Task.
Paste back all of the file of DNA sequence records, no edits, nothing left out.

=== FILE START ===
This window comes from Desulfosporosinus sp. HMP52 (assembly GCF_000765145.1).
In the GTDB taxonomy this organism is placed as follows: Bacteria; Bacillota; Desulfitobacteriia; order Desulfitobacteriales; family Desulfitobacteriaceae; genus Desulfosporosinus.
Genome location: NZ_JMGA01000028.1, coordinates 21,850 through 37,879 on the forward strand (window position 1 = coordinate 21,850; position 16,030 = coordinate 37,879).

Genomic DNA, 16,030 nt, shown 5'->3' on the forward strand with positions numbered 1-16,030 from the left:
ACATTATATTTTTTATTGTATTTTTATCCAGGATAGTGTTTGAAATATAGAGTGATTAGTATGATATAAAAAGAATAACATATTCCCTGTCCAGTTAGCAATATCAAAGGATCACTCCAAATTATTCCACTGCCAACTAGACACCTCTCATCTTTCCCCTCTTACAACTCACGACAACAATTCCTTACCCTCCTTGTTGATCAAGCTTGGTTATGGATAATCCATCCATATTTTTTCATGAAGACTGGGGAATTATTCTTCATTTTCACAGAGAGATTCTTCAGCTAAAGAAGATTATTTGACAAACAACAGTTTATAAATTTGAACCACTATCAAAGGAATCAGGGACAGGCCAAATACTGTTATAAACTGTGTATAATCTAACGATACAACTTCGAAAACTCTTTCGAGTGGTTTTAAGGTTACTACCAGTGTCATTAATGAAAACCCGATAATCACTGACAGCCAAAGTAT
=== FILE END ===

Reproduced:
This window comes from Desulfosporosinus sp. HMP52 (assembly GCF_000765145.1).
In the GTDB taxonomy this organism is placed as follows: Bacteria; Bacillota; Desulfitobacteriia; order Desulfitobacteriales; family Desulfitobacteriaceae; genus Desulfosporosinus.
Genome location: NZ_JMGA01000028.1, coordinates 21,850 through 37,879 on the forward strand (window position 1 = coordinate 21,850; position 16,030 = coordinate 37,879).

Genomic DNA, 16,030 nt, shown 5'->3' on the forward strand with positions numbered 1-16,030 from the left:
ACATTATATTTTTTATTGTATTTTTATCCAGGATAGTGTTTGAAATATAGAGTGATTAGTATGATATAAAAAGAATAACATATTCCCTGTCCAGTTAGCAATATCAAAGGATCACTCCAAATTATTCCACTGCCAACTAGACACCTCTCATCTTTCCCCTCTTACAACTCACGACAACAATTCCTTACCCTCCTTGTTGATCAAGCTTGGTTATGGATAATCCATCCATATTTTTTCATGAAGACTGGGGAATTATTCTTCATTTTCACAGAGAGATTCTTCAGCTAAAGAAGATTATTTGACAAACAACAGTTTATAAATTTGAACCACTATCAAAGGAATCAGGGACAGGCCAAATACTGTTATAAACTGTGTATAATCTAACGATACAACTTCGAAAACTCTTTCGAGTGGTTTTAAGGTTACTACCAGTGTCATTAATGAAAACCCGATAATCACTGACAGCCAAAGTAT